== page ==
JNIM & ISGS in West Africa
March 1, 2021
March 1, 2021
KJ-1. JNIM and ISGS mainly operate in the tri-border area of Mali, Burkina Faso, and Niger. The groups comprise the leader militant Islamist groups in the Sahel adding to the sharp increase in violence in West Africa in 2020.
KJ-2. It is almost certain that the groups continue to conduct operations to increase power over the tri-border area. Recent attacks by JNIM and ISGS indicate continued offensive capabilities despite the military pressure from foreign forces.
KJ-3. It is highly likely that the growing competition between the two groups escalates the tensions, therefore posing a major threat in the region. The latest incidents indicate breakdowns in relations of JNIM and ISGS and attempts of domination over the tri-border area, putting civilians at great risk.
KJ-4. It is highly likely that the growing competition between the two groups escalates the tensions, therefore posing a major threat in the region.
Conflicts between jihadi groups in the Sahel continue to pose a major threat to the stability in the region. Terrorist activity in West Africa was significantly increased in 2019 and 2020 as a result of the multiple terrorist incursions of Jama’at Nasr al-Islam wal Muslimin (JNIM) and the Islamic State in Great Sahara (ISGS). The peaceful relationship between JNIM and ISGS during early 2020 is replaced with intense confrontations as a result of the status quo change in the region.
JNIM was created on the 2nd of March 2017. The group, led by Iyad Ag Ghali, operates in the tri-border area. JNIM has 1,000 to 2,000 fighters and, as a Sunni Islamist organization, it fights foreign and non-Muslim occupying powers to implement Islamic governance in the region, identifying France and its allies as its most major adversaries. Interestingly, JNIM is an amalgam of four Al-Qaeda-linked militant Islamist groups in the Sahel: Ansar Dine, Al Mourabitoun, Macina Liberation Front (FLM) and Al-Qaeda in the Islamic Maghreb (AQIM).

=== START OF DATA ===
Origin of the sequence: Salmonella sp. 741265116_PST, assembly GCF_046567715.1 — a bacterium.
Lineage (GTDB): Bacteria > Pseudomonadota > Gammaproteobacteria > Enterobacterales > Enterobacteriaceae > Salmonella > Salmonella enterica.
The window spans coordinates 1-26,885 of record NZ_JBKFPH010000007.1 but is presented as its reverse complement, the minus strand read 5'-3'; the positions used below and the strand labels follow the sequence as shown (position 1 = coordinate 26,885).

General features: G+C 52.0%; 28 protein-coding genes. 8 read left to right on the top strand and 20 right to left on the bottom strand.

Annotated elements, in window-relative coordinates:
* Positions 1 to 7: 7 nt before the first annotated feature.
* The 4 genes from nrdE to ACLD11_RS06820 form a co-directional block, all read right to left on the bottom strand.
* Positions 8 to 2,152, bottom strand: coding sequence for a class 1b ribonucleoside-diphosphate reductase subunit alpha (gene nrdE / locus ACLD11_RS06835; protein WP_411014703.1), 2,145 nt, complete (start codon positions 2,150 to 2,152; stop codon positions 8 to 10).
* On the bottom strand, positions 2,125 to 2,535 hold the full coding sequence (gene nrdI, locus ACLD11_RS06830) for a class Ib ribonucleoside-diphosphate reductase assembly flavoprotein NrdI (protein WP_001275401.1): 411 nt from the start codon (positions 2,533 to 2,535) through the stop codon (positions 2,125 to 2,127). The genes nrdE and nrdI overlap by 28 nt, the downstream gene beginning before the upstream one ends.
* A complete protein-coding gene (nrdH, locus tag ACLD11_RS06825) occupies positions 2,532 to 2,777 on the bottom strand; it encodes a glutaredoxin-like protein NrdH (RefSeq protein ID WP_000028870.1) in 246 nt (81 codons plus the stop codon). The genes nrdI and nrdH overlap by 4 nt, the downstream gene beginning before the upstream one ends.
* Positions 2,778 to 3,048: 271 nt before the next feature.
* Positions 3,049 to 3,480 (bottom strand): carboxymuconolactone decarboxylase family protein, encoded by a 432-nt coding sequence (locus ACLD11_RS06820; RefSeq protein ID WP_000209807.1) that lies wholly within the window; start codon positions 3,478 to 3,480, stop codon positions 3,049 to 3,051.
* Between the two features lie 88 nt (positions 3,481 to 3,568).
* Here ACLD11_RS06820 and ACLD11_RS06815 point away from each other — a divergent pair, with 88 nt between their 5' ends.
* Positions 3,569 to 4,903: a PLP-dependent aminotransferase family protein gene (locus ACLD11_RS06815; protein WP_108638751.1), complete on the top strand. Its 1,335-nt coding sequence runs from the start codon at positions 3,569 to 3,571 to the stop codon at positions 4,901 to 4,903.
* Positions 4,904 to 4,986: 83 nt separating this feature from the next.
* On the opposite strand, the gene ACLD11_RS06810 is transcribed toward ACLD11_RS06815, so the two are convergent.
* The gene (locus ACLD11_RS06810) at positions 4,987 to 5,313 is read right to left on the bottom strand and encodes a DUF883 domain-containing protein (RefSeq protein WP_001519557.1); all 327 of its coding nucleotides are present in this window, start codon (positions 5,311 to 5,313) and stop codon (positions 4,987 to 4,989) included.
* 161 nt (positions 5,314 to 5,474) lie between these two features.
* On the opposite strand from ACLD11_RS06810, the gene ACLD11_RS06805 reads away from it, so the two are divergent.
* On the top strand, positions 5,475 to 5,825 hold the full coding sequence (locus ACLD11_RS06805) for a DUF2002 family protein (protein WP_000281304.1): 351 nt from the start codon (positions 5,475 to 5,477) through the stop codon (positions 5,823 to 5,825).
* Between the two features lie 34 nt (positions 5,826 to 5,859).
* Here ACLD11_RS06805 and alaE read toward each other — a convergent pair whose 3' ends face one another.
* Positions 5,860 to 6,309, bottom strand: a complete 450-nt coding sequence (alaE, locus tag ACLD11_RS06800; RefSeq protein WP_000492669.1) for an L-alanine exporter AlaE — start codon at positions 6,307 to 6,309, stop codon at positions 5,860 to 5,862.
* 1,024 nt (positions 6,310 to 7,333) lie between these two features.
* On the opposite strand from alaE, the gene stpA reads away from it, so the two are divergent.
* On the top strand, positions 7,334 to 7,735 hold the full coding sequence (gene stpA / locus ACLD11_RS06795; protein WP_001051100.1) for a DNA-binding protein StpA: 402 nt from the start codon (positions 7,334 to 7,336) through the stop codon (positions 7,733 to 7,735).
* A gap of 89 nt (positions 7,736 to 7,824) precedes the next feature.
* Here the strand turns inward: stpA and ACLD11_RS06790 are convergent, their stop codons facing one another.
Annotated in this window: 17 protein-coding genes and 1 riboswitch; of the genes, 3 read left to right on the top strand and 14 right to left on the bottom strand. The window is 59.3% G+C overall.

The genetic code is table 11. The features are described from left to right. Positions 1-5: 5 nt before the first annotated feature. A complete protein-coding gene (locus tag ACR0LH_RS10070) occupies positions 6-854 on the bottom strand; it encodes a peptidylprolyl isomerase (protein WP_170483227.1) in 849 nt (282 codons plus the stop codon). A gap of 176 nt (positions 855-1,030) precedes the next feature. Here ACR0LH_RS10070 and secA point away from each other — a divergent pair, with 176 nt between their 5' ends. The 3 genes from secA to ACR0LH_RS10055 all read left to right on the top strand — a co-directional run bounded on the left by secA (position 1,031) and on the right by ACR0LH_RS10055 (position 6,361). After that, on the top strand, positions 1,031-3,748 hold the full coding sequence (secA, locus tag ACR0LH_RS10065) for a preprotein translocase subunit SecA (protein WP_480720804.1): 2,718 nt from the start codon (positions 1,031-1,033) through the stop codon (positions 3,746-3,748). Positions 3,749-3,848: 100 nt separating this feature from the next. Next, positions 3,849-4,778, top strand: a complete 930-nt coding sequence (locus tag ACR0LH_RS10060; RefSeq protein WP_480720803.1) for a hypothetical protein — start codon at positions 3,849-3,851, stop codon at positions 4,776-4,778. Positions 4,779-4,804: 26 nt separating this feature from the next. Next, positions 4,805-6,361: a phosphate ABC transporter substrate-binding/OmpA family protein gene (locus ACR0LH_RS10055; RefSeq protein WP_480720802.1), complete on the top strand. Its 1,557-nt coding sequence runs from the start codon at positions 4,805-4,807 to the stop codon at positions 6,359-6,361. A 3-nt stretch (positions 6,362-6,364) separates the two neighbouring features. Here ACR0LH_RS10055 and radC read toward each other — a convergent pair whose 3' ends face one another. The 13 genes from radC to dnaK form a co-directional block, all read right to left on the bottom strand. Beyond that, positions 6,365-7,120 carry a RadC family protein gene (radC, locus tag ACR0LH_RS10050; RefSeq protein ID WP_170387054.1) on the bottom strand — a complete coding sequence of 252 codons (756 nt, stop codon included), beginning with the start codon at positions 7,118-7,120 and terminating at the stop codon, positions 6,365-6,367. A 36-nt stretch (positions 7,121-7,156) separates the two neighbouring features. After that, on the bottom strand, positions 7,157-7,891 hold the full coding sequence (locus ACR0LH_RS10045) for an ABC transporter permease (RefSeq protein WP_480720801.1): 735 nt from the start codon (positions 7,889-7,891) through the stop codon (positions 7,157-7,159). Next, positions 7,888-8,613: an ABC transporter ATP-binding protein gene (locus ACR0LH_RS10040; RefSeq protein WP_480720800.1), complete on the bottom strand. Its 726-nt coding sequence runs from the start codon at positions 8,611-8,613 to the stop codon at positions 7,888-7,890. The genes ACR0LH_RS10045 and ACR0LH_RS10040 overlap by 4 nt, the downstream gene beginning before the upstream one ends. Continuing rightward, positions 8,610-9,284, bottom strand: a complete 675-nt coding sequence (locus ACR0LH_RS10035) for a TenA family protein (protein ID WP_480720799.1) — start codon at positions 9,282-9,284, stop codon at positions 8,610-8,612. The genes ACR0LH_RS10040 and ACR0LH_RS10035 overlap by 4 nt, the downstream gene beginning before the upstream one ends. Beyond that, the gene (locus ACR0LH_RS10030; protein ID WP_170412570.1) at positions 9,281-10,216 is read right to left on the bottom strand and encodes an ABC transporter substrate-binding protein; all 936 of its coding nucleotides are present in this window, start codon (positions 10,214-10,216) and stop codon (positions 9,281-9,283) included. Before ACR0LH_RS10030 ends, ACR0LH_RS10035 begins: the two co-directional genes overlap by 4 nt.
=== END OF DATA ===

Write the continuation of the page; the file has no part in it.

JNIM conducted more than 64% of all violent episodes linked to militant Islamic groups in the Sahel since 2017, with FLM being the most active of its affiliate groups. FLM uses increasingly violent tactics to make progress at “the more densely populated areas” of central Mali and north-central Burkina Faso embracing recruitment and revenue generation.
According to the Africa Center for Strategic Studies, some experts argue that JNIM-affiliated groups’ revenue amount to $18 – $35 Million annually, mainly earned by extortion of the groups’-controlled transit routes, artisanal mining, and kidnapping for ransom.